KNOXVILLE, Tenn. — Tennessee has reached a $2.5 million settlement with former athletic director John Currie less than four months after he was suspended in the midst of a football coaching search that turned into a fiasco.

Currie already had received nearly $280,000 since being suspended and placed on paid leave in December. School officials announced Thursday that Currie will get an additional $2.2 million no later than April 1.

“We wish John and his family well in their future endeavors,” Tennessee chancellor Beverly Davenport said in a statement. “We are grateful for his contributions to the University of Tennessee which began more than two decades ago.”

Davenport also wrote a letter of reference for Currie in which she said that “I was impressed with John’s commitment to our athletics program in general and to our student-athletes in particular.” Davenport adds that “we forged a productive partnership that led to several key initiatives while he was here.”

Tennessee said the money to cover Currie’s settlement would come entirely from the athletic department and wouldn’t include any taxpayer dollars, student tuition fees or donor funds.

Currie said in a statement: “It was an honor to work again with the outstanding @UTKnoxville student-athletes, coaches, staff, faculty & fans .”

Davenport announced on Dec. 1 she was suspending Currie while exploring firing him for cause. Currie had been on the job only eight months and was looking for a new football coach at the time.

The buyout terms of Currie’s contract said he’d be owed $5.5 million if he got fired without cause.

Davenport replaced Currie in the midst of a tumultuous coaching search that caused embarrassment for the university. Tennessee released numerous documents Thursday that shed more light on that process.

Currie and Greg Schiano signed a memorandum of understanding to make the Ohio State defensive coordinator the new Volunteers football coach before the deal fell apart amid a public backlash . The memorandum of understanding, which wasn’t signed by Davenport, would have given Schiano a six-year, $27 million contract.

Less than a week later, Currie met with Washington State coach Mike Leach in Los Angeles about Tennessee’s vacancy.

“This morning we tried for six hours to contact you about the state of the search,” Davenport said in a Nov. 30 email to Currie obtained through a public records request. “After finally connecting, you informed me that we were in California heading into a meeting with Mike Leach. This was the first I had heard of this meeting.”

Davenport also notes that she had asked Currie “not to pursue any discussions about employment with any additional candidates” and requests that he return to Knoxville. Davenport suspended Currie the next day.

Currie had written an email to Davenport blaming the problem on a WiFi outage on his flight. Currie said Leach “told me that he would take the job if offered” and that he’d pursued the Washington State coach because of issues in negotiations with North Carolina State’s Dave Doeren, who also had emerged as a candidate before agreeing to a new contract with the Wolfpack .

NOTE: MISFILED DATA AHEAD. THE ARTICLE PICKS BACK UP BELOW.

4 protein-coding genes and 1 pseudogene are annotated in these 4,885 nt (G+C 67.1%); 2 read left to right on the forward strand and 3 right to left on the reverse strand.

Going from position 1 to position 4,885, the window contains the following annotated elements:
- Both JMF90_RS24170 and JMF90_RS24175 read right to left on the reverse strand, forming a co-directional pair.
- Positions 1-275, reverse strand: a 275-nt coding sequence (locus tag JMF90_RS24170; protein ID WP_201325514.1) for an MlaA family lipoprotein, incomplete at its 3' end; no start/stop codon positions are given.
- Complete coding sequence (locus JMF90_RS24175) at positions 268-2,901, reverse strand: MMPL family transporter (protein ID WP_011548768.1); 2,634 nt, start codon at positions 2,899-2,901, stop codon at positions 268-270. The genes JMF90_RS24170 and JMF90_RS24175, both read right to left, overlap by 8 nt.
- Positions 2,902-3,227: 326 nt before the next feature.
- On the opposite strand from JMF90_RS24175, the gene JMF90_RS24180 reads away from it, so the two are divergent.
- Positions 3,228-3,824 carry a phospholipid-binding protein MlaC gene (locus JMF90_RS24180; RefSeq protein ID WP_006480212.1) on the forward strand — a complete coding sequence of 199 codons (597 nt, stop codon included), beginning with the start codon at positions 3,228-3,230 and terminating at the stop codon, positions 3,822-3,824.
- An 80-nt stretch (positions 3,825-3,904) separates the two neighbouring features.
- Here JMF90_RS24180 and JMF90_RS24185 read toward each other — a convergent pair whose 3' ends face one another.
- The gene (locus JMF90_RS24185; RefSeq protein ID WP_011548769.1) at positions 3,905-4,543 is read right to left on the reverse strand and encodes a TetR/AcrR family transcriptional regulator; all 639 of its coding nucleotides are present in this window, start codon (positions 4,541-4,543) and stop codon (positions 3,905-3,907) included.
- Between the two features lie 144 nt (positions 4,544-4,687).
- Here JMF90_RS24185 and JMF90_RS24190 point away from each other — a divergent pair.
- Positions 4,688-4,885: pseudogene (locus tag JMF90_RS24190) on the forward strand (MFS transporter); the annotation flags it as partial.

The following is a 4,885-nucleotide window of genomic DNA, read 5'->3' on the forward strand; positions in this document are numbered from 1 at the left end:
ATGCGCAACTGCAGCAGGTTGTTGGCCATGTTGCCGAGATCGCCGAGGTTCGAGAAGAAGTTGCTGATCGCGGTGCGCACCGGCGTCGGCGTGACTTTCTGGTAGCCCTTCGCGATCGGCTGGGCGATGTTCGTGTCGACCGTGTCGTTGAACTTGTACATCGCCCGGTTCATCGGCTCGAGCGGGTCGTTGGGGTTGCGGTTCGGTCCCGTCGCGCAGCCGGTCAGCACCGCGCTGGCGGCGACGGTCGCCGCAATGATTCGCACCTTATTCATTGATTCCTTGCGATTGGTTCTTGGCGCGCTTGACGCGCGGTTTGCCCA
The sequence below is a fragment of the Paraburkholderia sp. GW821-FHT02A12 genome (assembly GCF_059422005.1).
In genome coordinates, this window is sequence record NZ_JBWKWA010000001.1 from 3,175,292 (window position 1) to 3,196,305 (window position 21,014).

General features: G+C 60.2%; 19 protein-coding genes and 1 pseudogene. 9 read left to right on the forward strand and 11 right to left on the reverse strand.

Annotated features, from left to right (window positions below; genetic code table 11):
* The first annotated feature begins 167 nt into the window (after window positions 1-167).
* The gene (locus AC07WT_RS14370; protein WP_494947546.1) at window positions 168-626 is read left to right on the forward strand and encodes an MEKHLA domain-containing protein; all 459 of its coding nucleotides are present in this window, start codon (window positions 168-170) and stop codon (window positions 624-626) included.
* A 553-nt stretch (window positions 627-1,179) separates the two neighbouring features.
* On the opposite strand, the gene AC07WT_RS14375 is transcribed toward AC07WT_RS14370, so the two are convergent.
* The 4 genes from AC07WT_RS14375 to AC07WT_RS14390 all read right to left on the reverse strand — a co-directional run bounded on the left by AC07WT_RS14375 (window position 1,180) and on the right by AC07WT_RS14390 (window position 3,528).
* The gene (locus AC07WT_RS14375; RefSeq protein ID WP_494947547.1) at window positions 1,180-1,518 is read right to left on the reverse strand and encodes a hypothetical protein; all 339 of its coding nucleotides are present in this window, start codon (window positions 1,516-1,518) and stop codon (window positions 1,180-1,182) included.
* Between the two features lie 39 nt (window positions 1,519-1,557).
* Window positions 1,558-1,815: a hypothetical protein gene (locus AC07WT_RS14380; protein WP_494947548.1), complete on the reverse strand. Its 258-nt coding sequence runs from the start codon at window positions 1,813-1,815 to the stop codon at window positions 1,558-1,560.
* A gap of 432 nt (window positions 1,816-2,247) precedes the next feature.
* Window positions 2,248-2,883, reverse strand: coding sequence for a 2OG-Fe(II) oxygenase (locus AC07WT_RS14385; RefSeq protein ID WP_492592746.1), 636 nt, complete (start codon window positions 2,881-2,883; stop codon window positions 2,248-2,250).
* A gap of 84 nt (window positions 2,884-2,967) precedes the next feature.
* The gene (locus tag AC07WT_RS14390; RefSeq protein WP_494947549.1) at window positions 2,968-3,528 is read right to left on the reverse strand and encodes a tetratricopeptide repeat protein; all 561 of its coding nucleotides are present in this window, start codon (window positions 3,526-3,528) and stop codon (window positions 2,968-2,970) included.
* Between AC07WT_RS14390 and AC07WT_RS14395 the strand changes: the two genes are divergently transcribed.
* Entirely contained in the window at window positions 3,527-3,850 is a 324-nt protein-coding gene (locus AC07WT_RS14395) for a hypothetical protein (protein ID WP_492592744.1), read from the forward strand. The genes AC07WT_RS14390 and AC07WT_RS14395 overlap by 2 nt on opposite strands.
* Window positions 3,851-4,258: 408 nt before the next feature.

College Football Hall of Famer and former Tennessee coach Phillip Fulmer took over for Currie as athletic director and eventually hired former Alabama defensive coordinator Jeremy Pruitt as the Vols’ coach . Pruitt replaced Butch Jones, who was fired last November after going 34-27 in five seasons.

A public records request of Currie’s communications during the coaching search showed contact early in the process with Dan Mullen, who instead left Mississippi State for Florida. Documents also showed Currie had extensive communications with Oklahoma State coach Mike Gundy, Jordan Bazant, who represents Doeren, and Leach.

Tennessee also released numerous emails from Tennessee fans criticizing Currie’s handling of the search and recommending his dismissal.

The Schiano deal fell apart Nov. 26 after widespread complaints that included a protest on campus and complaints on social media from fans as well as Tennessee state representatives and gubernatorial candidates. Currie received thousands of text messages that day, most criticizing a potential Schiano hire.

Complaints about Schiano stemmed in part from his background as an assistant at Penn State during Jerry Sandusky’s tenure as the Nittany Lions’ defensive coordinator. Sandusky is serving 30 to 60 years in prison for his conviction on 45 counts of sexual abuse.

Raja Jubran, the vice chair of Tennessee’s Board of Trustees, wrote in an email to other board members dated Nov. 26 that “it is so disappointing that our fan base and our media are willing to condemn a man” and that “I just hate that we are ruining (someone’s) reputation unfairly.”

Jubran wrote in a separate Nov. 26 email that Tennessee’s fans were upset in part because they had their hearts set on Tennessee hiring Jon Gruden, who was an ESPN “Monday Night Football” analyst at the time.

“But our fans want Gruden, who is using us to improve his ratings and (is) not interested in any coaching job that we know of,” Jubran said. “And the fan base that wants Gruden are more than happy to spread fake rumors and ruin a (man’s) reputation.”

Jubran also praised Currie’s handling of the coaching search to that point and the vetting of Schiano in his email.

Gruden returned to coaching with the NFL’s Oakland Raiders six weeks later.

Currie took over as Tennessee’s athletic director April 1 after previously having the same position at Kansas State. He also had two previous stints at Tennessee in which he filled a variety of roles.

Currie currently is currently spending a week as an executive-in-residence at Robert Morris University’s business school .


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